Amazing adventures in time and space

It's easy to get children excited about history and geography. Just focus on methodology, and the facts will look after themselves
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The Independent Online

The humanities – geography and history – may not be classified as core subjects in the national curriculum, but there is no doubting their significance in our education.

The humanities – geography and history – may not be classified as core subjects in the national curriculum, but there is no doubting their significance in our education. From history, we are able to understand how the past has shaped us. We are also able to make sense of the present and what the future might hold. From geography, we gain an appreciation of our physical world, both natural and man-made, and how location and climate impacts upon human life.

In both subjects, teaching has changed significantly over the past 20 or so years. Geography, for instance, has moved away from straightforward learning of capital cities and facts about individual countries. "There's much more enquiry and more emphasis on practical and field work outside, doing things like surveys, questionnaires, and mapping land use," says Roger Carter, acting chief executive at the Geographical Association.

"And it's a much more visual subject now. In a typical geography lesson, children will be looking at photographs, satellite images, maps, tables and charts, as well as text, to find out more about the place they're studying. And, with the help of the internet, they can conduct quite close studies of how people live in different places and what they do."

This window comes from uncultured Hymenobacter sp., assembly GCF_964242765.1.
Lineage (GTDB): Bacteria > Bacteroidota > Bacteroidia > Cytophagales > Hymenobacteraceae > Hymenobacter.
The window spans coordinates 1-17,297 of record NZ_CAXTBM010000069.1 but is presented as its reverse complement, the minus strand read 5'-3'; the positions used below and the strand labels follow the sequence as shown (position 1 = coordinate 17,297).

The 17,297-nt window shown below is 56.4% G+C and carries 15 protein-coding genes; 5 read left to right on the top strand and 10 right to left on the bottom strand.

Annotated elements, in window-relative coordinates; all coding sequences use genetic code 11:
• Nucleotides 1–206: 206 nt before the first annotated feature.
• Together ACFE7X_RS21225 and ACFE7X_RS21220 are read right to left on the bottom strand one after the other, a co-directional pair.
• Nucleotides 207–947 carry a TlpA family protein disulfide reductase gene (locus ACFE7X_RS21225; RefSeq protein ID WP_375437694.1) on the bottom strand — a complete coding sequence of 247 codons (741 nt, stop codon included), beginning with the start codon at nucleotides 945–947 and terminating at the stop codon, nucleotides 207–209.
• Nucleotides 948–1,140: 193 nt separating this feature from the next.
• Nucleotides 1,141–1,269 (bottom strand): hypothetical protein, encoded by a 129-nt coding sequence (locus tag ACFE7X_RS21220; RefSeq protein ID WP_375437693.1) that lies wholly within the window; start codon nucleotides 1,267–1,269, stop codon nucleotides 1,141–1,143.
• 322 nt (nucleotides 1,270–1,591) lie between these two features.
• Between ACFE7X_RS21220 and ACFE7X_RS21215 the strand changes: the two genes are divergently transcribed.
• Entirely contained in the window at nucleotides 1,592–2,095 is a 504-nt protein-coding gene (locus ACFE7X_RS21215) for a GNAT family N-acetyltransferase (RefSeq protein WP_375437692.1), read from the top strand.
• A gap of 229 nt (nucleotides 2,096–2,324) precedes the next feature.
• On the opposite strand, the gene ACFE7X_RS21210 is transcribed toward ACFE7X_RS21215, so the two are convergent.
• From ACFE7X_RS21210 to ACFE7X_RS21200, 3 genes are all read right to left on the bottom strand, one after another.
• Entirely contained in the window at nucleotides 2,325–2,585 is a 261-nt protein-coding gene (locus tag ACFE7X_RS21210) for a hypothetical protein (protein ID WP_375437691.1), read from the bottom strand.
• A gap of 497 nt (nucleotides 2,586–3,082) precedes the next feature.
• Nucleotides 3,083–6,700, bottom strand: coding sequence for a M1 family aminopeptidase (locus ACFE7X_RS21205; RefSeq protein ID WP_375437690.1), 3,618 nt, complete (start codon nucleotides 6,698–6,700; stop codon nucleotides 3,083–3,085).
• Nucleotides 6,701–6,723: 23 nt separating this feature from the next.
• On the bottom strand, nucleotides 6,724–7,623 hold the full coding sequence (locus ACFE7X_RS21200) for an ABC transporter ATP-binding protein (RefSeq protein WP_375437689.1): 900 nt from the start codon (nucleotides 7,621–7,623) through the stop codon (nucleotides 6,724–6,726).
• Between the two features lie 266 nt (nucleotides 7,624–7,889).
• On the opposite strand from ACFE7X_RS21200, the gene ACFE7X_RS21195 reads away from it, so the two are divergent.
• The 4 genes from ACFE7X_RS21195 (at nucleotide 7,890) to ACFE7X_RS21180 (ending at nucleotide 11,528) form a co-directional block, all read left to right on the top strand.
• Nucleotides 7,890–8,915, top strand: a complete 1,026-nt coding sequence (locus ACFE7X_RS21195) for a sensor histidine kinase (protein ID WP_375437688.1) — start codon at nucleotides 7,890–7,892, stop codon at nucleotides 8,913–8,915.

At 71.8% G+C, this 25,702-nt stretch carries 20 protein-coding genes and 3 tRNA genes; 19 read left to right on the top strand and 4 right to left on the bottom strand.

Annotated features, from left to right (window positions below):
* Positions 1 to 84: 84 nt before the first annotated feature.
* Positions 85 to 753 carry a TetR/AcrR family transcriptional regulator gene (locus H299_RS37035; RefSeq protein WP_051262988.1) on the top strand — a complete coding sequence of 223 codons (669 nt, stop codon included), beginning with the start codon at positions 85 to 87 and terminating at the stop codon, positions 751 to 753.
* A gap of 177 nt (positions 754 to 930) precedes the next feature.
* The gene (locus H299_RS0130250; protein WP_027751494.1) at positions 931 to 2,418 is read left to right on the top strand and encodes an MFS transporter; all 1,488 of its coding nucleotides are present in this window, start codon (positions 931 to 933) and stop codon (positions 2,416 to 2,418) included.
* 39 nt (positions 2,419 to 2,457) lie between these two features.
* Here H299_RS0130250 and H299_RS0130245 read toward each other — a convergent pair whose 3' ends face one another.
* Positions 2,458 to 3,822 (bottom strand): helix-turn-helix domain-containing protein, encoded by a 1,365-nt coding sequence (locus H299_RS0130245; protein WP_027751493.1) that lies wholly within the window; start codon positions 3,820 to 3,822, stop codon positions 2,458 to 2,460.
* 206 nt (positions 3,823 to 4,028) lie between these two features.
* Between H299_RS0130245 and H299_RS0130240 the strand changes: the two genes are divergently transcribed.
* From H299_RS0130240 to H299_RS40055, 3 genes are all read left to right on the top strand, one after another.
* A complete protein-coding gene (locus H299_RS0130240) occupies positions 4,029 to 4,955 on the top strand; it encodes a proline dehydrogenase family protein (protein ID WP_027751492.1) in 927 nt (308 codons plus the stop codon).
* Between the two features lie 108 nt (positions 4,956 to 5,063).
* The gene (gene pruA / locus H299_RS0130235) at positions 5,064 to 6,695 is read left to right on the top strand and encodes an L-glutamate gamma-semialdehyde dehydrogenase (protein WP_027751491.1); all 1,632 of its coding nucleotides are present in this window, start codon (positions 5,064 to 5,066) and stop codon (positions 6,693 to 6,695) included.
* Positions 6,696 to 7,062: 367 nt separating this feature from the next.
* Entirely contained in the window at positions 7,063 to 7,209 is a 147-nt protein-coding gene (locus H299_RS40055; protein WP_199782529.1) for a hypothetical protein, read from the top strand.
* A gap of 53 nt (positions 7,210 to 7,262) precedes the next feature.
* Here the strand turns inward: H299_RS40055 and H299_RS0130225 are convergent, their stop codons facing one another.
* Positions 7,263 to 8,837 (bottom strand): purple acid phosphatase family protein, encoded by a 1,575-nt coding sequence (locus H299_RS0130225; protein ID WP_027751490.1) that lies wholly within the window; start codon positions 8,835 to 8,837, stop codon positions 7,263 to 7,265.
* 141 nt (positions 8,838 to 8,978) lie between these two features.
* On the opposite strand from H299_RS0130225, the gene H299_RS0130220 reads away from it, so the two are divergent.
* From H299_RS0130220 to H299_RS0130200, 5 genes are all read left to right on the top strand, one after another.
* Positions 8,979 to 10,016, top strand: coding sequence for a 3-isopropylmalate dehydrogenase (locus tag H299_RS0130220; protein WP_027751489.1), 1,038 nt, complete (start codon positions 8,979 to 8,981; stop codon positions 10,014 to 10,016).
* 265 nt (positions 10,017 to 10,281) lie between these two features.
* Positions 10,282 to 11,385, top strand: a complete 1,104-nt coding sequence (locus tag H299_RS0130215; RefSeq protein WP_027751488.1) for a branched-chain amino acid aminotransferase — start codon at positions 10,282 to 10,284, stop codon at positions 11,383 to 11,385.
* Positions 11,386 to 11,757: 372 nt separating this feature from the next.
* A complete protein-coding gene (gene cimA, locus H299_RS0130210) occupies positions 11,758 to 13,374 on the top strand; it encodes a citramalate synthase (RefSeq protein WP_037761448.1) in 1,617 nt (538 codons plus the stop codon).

From ages five to 14, the national curriculum for geography involves a lot of geographical enquiry, built around questions to ask about places – where is the place, what is it like, how did it get like this, what's special about it, how does it compare with other places and connect to other places, and what would it be like to live there?

"We're trying to give kids a sense of different places," explains Carter. "Very often, teachers find that children talk very excitably about where they've been on holiday but, when it comes down to it, there's very little sense of place coming out of it. They get on a plane and go somewhere, they do things, then get on another plane and come back."

From Key Stage One onwards, geography also involves a gradual broadening of outlook, a change in scale from the very small and immediate to regional, national, international and global issues as children grow older. This involves both the physical and human world.

Young children might start with locality studies around the school, or looking at the local park or shops or their home, or planning routes and exploring alternative ways to get somewhere. This gradually generalises into the idea of settlement patterns or transport systems. There is also a lot of work on processes, with younger children examining and recording elements of the weather or looking at a local stream or studying a pond.